In the tradition of the Religious Society of Friends, this memorial service is held as a silent Meeting for Worship in which we remember our dear Friend and celebrate her life and gifts she brought to us. Friends hold that there is that of God within each of us, the Inner Light which speaks to us and through us in the silence of Meeting for Worship. Spoken messages and remembrances of Cindy out of this silence are encouraged. Friends allow a brief period of silence after each message as a time of reflection.

The room was packed, with overflow into the hall and library—testimony to all the lives Cindy had touched in her eighty-two years.

We all sat in silence. Then a man stood. “When I visited Cindy in the hospice section of the hospital, I saw her car in the parking lot. It had a bumper sticker saying ‘John Lennon.’ So at Cindy’s bedside I sang Lennon’s “Imagine” for her.” And then he sang it for us all.

Silence.

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In the Kingdom of the Ditch

I used to find “nature poetry” boring. Descriptions of wind through the trees, hilltop vistas, butterflies alighting on flowers all left me unmoved. Then I started reading Todd Davis’s poems.

Choosing to live in the Pennsylvania mountains, Davis has immersed himself in the natural world—as a painter immerses himself in color, as a composer immerses herself in sound.

Nature is Davis’s language.

The poems of his newest volume, In the Kingdom of the Ditch, speak not so much of nature as by means of it.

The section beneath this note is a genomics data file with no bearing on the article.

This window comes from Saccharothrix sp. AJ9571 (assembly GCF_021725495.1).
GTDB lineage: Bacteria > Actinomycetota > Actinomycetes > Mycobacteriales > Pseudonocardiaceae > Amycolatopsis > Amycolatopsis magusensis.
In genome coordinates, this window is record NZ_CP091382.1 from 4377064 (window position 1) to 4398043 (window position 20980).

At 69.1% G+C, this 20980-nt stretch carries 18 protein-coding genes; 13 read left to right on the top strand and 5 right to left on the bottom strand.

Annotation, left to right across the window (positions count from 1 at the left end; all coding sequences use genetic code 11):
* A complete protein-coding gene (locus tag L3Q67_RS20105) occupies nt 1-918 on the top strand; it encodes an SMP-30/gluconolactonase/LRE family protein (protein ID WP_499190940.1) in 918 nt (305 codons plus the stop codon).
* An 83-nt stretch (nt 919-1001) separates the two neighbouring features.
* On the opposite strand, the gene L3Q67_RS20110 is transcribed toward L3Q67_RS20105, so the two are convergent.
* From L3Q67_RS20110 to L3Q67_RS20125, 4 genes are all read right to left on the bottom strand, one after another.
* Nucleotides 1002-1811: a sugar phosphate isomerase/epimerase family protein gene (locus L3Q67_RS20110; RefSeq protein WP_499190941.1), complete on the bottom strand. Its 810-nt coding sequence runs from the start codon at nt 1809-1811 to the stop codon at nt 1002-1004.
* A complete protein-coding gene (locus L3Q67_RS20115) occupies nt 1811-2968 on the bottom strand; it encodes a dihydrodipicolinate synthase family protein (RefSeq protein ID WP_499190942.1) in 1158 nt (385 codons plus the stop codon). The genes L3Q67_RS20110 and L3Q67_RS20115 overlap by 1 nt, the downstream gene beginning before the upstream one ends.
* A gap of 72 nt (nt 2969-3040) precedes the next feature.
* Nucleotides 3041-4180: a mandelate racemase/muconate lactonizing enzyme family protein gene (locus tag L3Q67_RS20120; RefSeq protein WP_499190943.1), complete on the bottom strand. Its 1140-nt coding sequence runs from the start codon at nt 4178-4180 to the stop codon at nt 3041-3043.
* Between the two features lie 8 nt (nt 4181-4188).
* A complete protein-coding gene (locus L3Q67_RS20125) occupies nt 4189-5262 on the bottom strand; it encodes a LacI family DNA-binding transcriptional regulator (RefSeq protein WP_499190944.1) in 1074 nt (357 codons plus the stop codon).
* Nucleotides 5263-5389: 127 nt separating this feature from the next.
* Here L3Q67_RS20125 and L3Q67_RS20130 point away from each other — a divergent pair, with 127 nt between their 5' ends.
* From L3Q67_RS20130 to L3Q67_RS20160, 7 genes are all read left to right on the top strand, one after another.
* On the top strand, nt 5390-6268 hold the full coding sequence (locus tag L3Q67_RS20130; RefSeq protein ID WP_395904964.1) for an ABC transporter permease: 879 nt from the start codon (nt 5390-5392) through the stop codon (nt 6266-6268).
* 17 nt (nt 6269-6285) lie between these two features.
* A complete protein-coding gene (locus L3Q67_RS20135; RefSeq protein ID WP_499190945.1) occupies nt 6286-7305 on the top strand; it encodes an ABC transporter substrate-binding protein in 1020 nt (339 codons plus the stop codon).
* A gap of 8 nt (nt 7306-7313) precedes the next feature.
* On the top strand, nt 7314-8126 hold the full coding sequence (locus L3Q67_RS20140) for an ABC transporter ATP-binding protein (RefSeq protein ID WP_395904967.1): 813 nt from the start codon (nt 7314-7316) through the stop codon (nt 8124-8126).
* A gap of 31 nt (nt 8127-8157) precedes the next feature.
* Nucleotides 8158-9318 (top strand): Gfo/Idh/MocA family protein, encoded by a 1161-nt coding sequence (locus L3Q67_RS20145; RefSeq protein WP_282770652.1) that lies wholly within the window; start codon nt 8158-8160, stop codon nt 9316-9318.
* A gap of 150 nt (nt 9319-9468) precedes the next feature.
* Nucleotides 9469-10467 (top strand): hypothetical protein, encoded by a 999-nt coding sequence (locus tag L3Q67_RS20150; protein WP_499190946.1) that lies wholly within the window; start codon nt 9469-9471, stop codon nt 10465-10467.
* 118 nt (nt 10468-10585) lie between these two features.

Here, for instance, is “Atrial Fibrilation”:

 

Yesterday was the dull gray of a river stone. This morning
snow covers our neighbor’s roof, the sky the color of an indigo

bunting’s cap. Fresh from sleep we reach back for last summer’s
green, listen to a blue jay at the feeder as it cracks open a seed

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Pope Francis’s Beauty and Art

“Proclaiming Christ means showing that to believe in and to follow him is not only something right and true, but also something beautiful, capable of filling life with new splendor and profound joy, even in the midst of difficulties.”

Okay, who is the author of this quote? The theologian of aesthetics, Hans von Balthasar, famous for identifying Truth, Goodness, and Beauty as the key divine attributes?

No, the author is Pope Francis, famous for his ministry to the poor and outcast.

This quotation is from Francis’s recent Apostolic Exhortation, a 224-page document called “The Joy of the Gospel.” As a genre, an “apostolic exhortation” exhorts the faithful to some particular action as a community. In “The Joy of the Gospel,” the Pope is exhorting us all to be evangelizers.

So what does beauty, in the Pope’s mind, have to do with evangelization?

“Every form of catechesis,” he writes, “would do well to attend to the ‘way of beauty’ (via pulchritudinis).” In fact, “Every expression of true beauty can be acknowledged as a path leading to an encounter with the Lord Jesus.”